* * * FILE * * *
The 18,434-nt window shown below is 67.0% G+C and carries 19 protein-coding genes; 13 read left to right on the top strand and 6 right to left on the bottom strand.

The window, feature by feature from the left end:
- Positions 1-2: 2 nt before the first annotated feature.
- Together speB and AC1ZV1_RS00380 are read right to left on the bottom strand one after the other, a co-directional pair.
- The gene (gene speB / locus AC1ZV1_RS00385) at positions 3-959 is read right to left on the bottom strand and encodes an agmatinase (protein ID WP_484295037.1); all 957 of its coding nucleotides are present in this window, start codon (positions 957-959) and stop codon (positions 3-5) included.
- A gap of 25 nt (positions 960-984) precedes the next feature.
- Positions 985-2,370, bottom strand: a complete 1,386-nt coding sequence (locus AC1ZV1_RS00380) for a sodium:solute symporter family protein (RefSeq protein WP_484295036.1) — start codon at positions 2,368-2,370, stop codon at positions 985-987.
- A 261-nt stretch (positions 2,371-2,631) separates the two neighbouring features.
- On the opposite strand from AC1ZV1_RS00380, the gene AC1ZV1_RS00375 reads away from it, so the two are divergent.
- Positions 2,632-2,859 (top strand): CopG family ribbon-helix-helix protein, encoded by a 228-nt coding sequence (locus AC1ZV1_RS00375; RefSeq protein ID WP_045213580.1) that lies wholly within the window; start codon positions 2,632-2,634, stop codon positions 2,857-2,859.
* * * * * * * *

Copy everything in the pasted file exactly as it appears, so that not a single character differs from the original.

The 18,434-nt window shown below is 67.0% G+C and carries 19 protein-coding genes; 13 read left to right on the top strand and 6 right to left on the bottom strand.

The window, feature by feature from the left end:
- Positions 1-2: 2 nt before the first annotated feature.
- Together speB and AC1ZV1_RS00380 are read right to left on the bottom strand one after the other, a co-directional pair.
- The gene (gene speB / locus AC1ZV1_RS00385) at positions 3-959 is read right to left on the bottom strand and encodes an agmatinase (protein ID WP_484295037.1); all 957 of its coding nucleotides are present in this window, start codon (positions 957-959) and stop codon (positions 3-5) included.
- A gap of 25 nt (positions 960-984) precedes the next feature.
- Positions 985-2,370, bottom strand: a complete 1,386-nt coding sequence (locus AC1ZV1_RS00380) for a sodium:solute symporter family protein (RefSeq protein WP_484295036.1) — start codon at positions 2,368-2,370, stop codon at positions 985-987.
- A 261-nt stretch (positions 2,371-2,631) separates the two neighbouring features.
- On the opposite strand from AC1ZV1_RS00380, the gene AC1ZV1_RS00375 reads away from it, so the two are divergent.
- Positions 2,632-2,859 (top strand): CopG family ribbon-helix-helix protein, encoded by a 228-nt coding sequence (locus AC1ZV1_RS00375; RefSeq protein ID WP_045213580.1) that lies wholly within the window; start codon positions 2,632-2,634, stop codon positions 2,857-2,859.